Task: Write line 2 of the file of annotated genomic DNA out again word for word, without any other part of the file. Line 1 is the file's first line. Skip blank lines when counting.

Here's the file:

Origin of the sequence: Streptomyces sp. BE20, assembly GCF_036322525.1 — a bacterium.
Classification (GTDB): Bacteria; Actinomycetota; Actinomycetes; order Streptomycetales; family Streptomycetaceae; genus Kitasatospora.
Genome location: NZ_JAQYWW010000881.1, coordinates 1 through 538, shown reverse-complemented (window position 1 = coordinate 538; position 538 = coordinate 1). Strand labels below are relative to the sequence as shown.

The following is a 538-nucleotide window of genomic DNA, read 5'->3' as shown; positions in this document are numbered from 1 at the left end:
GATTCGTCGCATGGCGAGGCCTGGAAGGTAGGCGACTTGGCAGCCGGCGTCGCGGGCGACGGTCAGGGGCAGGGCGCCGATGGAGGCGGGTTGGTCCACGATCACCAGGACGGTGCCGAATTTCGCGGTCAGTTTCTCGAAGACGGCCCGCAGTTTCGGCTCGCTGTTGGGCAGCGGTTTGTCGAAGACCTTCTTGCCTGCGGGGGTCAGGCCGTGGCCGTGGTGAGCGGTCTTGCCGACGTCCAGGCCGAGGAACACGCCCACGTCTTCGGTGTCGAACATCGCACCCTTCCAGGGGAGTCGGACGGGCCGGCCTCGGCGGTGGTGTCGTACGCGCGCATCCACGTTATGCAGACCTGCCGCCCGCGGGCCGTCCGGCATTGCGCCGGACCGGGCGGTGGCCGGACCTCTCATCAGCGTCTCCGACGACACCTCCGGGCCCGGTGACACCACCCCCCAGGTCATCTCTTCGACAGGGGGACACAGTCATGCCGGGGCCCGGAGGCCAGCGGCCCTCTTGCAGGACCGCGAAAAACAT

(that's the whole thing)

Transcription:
Classification (GTDB): Bacteria; Actinomycetota; Actinomycetes; order Streptomycetales; family Streptomycetaceae; genus Kitasatospora.